Thursday, February 7, 2013

Senator John Sherman to Major General William T. Sherman, August 29, 1863

MANSFIELD, OHIO, Aug. 29, 1863.

Dear Brother:

I am very desirous to accept your invitation. The trip would be an instructive and pleasant one, and if I were not restrained by the interests of others I would surely go at once. But we are now involved in an exciting and important political contest. The canvass in Ohio is substantially between the Government and the Rebellion, and is assuming all the bitterness of such a step. If I should leave now, it would be like a General leaving before the day of battle. I have been speaking very often, and must keep it up. I propose, however, to arrange all my business so that I may leave soon after the election, say about the 20th of October, and will then go down the river and spend all the time until the meeting of Congress. I hope to be able to go via Vicksburg, New Orleans, Charleston, to Washington. If a favorable opportunity offers at Vicksburg and New Orleans, I wish to develop my ideas as to a reconstruction of the Union. I know these will suit you a good deal better than they will the administration, but I feel quite independent of the latter and am disposed to follow my own course. . . .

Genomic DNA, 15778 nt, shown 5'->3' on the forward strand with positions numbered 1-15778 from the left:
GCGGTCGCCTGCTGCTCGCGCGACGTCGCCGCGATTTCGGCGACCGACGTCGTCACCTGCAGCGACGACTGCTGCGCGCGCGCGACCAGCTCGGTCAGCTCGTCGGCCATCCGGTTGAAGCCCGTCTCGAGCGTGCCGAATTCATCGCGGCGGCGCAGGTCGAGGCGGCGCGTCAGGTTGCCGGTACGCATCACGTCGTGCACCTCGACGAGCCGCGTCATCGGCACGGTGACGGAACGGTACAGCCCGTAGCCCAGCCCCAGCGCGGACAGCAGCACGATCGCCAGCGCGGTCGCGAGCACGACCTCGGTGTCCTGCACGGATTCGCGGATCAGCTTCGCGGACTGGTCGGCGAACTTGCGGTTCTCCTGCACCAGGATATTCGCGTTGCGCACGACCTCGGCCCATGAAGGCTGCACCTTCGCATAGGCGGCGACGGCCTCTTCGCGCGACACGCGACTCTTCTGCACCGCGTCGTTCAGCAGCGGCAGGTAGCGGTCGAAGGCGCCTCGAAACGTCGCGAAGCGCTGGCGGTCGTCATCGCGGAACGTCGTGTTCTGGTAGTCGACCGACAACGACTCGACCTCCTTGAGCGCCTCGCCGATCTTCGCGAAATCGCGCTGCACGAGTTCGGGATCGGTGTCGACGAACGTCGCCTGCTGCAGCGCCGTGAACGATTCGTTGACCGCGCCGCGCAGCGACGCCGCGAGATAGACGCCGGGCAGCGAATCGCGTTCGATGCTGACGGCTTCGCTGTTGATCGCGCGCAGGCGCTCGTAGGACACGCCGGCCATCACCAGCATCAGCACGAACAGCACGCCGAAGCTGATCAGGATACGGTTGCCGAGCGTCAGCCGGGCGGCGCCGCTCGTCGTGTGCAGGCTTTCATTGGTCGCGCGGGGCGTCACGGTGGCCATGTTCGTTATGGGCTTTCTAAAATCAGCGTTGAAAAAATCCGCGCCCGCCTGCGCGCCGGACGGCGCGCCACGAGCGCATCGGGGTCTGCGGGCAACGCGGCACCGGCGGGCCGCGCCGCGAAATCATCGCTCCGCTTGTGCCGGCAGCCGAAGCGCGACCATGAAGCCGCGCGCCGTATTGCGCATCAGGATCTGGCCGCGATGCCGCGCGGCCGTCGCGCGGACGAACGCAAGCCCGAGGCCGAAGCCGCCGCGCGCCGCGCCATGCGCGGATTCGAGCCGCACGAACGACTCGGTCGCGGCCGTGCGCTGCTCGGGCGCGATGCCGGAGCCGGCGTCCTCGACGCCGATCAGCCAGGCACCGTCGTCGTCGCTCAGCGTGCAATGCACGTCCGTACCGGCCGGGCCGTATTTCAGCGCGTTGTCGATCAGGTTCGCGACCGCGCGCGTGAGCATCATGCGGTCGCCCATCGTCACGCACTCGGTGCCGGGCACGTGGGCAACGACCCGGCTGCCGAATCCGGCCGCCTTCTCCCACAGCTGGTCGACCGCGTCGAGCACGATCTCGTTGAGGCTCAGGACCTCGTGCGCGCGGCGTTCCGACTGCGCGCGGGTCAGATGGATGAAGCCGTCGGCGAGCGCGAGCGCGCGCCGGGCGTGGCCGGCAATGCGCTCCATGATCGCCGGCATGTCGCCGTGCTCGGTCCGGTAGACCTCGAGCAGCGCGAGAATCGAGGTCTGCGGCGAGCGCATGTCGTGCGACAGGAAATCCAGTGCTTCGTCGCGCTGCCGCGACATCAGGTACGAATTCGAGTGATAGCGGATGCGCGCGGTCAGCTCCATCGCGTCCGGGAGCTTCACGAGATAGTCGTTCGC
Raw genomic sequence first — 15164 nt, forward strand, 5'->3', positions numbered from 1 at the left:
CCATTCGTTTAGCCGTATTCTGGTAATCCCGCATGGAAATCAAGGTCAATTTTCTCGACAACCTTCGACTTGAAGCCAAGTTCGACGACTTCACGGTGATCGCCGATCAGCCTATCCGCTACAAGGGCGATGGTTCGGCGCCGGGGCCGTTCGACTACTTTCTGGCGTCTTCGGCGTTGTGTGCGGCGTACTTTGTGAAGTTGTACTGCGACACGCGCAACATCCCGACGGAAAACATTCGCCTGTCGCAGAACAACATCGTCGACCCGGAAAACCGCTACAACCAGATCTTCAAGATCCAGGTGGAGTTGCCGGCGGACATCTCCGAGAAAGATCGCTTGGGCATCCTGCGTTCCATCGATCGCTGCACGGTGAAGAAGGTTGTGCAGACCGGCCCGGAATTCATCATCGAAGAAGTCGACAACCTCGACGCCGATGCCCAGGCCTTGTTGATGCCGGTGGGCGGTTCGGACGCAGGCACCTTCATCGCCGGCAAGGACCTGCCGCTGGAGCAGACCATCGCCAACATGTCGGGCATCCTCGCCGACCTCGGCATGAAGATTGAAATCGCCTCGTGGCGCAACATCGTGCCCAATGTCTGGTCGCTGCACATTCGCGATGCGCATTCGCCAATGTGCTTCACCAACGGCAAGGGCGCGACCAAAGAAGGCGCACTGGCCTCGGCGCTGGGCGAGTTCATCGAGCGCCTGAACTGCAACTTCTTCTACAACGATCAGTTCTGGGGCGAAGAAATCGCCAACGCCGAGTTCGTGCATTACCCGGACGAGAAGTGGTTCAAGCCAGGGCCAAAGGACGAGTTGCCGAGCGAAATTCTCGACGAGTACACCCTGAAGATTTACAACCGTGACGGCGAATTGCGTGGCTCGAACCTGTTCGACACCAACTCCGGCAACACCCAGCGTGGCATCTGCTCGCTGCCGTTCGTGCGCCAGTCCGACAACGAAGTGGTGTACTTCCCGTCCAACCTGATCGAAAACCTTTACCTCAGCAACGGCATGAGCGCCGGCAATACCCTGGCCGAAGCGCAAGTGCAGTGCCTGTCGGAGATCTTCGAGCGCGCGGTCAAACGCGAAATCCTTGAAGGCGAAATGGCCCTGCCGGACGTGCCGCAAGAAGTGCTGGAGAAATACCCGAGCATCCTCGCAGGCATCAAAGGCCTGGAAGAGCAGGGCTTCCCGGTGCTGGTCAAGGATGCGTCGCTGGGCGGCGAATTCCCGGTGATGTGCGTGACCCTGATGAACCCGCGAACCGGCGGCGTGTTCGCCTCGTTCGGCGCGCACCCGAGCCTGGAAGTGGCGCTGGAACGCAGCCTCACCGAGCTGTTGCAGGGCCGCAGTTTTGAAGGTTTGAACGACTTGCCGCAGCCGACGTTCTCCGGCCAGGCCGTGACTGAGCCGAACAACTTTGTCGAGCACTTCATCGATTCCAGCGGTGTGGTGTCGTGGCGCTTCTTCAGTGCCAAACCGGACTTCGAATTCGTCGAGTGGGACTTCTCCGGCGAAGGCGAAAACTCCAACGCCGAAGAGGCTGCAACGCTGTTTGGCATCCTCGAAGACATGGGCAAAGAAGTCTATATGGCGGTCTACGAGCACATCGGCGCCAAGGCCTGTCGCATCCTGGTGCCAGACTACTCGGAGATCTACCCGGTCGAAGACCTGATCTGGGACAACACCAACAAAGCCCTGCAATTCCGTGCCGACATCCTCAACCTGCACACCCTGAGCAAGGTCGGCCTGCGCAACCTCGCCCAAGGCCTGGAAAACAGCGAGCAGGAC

General Ord stopped with me last Sunday on his way East. We were all glad to see him, as he gave us many interesting details of your situation and operations. Your promotion as Brigadier in the Regular Army gave unusual satisfaction. I was in Dayton, Springfield, Marysville, and Stanton's1 neighborhood and conversed with many about his attacks on you. I find he is terribly unpopular. Your recent success and his libels on you are the subject of general remarks. At one place I mentioned your name in connection with other Ohio Generals who have distinguished themselves, and the crowd stopped me and gave you three as hearty cheers as ever man got. . . .

Affectionately yours,

1 Lieutenant-Governor Stanton, of Ohio.

SOURCE: Rachel Sherman Thorndike, Editor, The Sherman letters: correspondence between General and Senator Sherman from 1837 to 1891, p. 213-4

No comments: